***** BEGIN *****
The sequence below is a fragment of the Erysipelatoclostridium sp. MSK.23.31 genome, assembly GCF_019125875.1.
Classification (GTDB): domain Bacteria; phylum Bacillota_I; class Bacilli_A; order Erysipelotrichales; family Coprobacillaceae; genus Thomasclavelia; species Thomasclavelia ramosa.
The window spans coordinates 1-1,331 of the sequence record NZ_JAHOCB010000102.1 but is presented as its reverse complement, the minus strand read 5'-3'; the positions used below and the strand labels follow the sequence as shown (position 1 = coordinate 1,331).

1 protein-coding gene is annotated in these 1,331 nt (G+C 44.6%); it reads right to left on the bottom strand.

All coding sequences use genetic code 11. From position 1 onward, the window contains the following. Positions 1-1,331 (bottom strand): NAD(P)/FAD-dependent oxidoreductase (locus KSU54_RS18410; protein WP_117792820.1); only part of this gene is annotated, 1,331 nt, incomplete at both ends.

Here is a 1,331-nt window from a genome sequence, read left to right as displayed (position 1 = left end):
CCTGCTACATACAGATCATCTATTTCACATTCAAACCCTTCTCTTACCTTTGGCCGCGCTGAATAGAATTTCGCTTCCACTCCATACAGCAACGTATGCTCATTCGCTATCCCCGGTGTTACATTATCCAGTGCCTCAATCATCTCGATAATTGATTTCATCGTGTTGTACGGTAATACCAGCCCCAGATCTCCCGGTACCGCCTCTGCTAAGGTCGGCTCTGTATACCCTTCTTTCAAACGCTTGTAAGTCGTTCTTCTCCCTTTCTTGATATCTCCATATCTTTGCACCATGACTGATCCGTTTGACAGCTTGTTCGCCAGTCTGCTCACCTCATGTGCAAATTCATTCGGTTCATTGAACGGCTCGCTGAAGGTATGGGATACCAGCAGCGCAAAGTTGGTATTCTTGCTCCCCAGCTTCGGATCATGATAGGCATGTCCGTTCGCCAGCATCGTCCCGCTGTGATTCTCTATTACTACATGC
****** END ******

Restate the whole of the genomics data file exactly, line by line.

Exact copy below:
The sequence below is a fragment of the Erysipelatoclostridium sp. MSK.23.31 genome, assembly GCF_019125875.1.
Classification (GTDB): domain Bacteria; phylum Bacillota_I; class Bacilli_A; order Erysipelotrichales; family Coprobacillaceae; genus Thomasclavelia; species Thomasclavelia ramosa.
The window spans coordinates 1-1,331 of the sequence record NZ_JAHOCB010000102.1 but is presented as its reverse complement, the minus strand read 5'-3'; the positions used below and the strand labels follow the sequence as shown (position 1 = coordinate 1,331).

1 protein-coding gene is annotated in these 1,331 nt (G+C 44.6%); it reads right to left on the bottom strand.

All coding sequences use genetic code 11. From position 1 onward, the window contains the following. Positions 1-1,331 (bottom strand): NAD(P)/FAD-dependent oxidoreductase (locus KSU54_RS18410; protein WP_117792820.1); only part of this gene is annotated, 1,331 nt, incomplete at both ends.

Here is a 1,331-nt window from a genome sequence, read left to right as displayed (position 1 = left end):
CCTGCTACATACAGATCATCTATTTCACATTCAAACCCTTCTCTTACCTTTGGCCGCGCTGAATAGAATTTCGCTTCCACTCCATACAGCAACGTATGCTCATTCGCTATCCCCGGTGTTACATTATCCAGTGCCTCAATCATCTCGATAATTGATTTCATCGTGTTGTACGGTAATACCAGCCCCAGATCTCCCGGTACCGCCTCTGCTAAGGTCGGCTCTGTATACCCTTCTTTCAAACGCTTGTAAGTCGTTCTTCTCCCTTTCTTGATATCTCCATATCTTTGCACCATGACTGATCCGTTTGACAGCTTGTTCGCCAGTCTGCTCACCTCATGTGCAAATTCATTCGGTTCATTGAACGGCTCGCTGAAGGTATGGGATACCAGCAGCGCAAAGTTGGTATTCTTGCTCCCCAGCTTCGGATCATGATAGGCATGTCCGTTCGCCAGCATCGTCCCGCTGTGATTCTCTATTACTACATGC